I wanted it to be a different world. I’m not that much of a realist with my art – there’s a lot of fantasy and imagination involved, occupying an archetypal space, my lyrics are the most Natalie Mering thing about it all and I think that stands out just enough. It’s still not too late to release under my own name someday, but I’d rather just make films or do stand up comedy under my name. Those are more Natalie Mering things.

You have worked and toured with Perfume Genus. Tell us more what that collaboration means to you?

Mike is an incredible soul —  he carries very powerful and moving musical ideas that I feel a kindred spirit with. Singing with him is always an elating experience. I think we have the same knack for a certain kind of musical drama and vulnerability. He’s definitely been an inspiration to me.

Generally you’ve worked with a lot of exciting artists, who would you like to work with in the future?

I’d love to work with somebody who’s very different from me, see what that’s like. I’m first and foremost a really big fan of music, so there’s lots of people I can imagine working with. It’d be fun to dip into a top 40’s world or make a Nashville country record. Sky’s the limit.

What are your plans for the rest of the year, and what are you looking forward to?

I’m going to be touring with Father John Misty in the states, UK and Europe this fall – right now I’m writing my next record and cultivating a new sphere to take back into the studio with me for the next one. I am most looking forward to getting back in the studio and recording!

Meet East London’s Muslim Model Ready to Shake Up the Industry

‘I ain’t no Kendall Jenner but I’m a black muslim girl from east london that’s about to finesse the modelling industry’ wrote Shahira Yusuf on Twitter back in November. Born in Somalia and hailing from East London, the 20 year old’s statement has since been retweeted almost 60,000 times, making her entrance into the fashion world one of the most hyped this year.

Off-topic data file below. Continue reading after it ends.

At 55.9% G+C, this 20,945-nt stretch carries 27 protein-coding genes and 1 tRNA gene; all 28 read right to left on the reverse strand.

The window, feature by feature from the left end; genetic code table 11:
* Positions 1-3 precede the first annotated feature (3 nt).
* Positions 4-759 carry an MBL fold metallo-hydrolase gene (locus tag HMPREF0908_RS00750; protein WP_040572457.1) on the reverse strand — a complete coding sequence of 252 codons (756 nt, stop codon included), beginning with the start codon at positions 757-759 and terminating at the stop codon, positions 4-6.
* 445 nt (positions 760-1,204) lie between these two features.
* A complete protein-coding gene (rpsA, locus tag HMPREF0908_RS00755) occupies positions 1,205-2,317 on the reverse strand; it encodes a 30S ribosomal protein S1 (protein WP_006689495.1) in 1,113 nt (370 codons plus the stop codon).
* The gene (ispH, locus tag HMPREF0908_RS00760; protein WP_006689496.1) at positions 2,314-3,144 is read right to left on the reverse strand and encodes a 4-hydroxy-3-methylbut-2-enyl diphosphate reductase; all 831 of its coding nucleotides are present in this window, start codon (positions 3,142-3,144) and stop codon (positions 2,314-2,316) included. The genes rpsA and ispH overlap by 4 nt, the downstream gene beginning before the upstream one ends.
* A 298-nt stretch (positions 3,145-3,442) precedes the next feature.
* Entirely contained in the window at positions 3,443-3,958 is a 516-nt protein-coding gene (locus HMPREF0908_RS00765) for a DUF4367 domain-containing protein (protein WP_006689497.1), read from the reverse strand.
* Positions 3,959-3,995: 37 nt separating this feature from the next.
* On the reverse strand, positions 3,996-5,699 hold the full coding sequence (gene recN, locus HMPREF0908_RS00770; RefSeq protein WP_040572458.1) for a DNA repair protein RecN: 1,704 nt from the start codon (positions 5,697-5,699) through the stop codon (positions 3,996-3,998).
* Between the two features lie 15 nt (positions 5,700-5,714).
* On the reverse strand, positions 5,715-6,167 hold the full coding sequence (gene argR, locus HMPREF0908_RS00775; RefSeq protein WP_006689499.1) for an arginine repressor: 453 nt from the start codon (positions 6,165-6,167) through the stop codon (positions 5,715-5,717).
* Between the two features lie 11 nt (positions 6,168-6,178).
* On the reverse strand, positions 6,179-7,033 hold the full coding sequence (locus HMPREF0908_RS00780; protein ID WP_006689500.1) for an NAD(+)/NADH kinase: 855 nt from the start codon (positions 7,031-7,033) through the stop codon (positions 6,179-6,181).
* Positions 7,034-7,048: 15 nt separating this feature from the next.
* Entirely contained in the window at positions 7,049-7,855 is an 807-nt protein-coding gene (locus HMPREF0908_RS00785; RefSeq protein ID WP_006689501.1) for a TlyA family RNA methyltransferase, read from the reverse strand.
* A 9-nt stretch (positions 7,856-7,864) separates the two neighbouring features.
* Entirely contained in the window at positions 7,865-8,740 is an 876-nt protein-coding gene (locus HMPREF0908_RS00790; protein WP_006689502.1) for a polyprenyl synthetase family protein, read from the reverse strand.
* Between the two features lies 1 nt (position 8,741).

It’s no secret that fashion has historically failed on diversity, but with Edward Enninful at the helm of British Vogue, 2018 might be the year in which the seismic shifts that need to happen finally do. Entering the industry at this febrile time, Shahira’s energy and passion for ensuring proper representation is an exciting harbinger for what’s to come.

We caught up with Shahira to talk about diversity, role models and breaking into the London fashion scene.

Culture Trip: How did you get into modelling, and what did you find interesting about it? 

Shahira Yusuf: I was scouted at 17 but initially I didn’t consider modelling. At 20 I finally built up the courage to try it out, and decided to visit Storm. For someone who hadn’t initially had an interest in fashion, what attracted me to fashion was the amazing opportunities. I’m glad I have the opportunity to do something that allows me to represent not only myself, but to represent diversity. 

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Shahira Yusuf | © molliedendle

CT: Your tweet went viral – what do you perceive to be the main challenges facing the industry in terms of diversity and inclusivity?

SY: Prior to being a model, I assumed the industry wasn’t at all inclusive. However now having some experience, I feel that the modelling industry tries, I honestly do. Do I feel that the industry could try even harder for a shot at equal representation? Yes, I do. I’d like to see the industry look exactly like if I were to walk down the streets of London in terms of ethnic diversity. I no longer feel like there should be a need to address diversity, in this day and age. The world is made up of over a hundred nations, we come from all walks of life. Diversity in the fashion and modelling industry should not be an option, it should be necessary. If the industry’s aim is to flourish, inclusiveness should be the basis.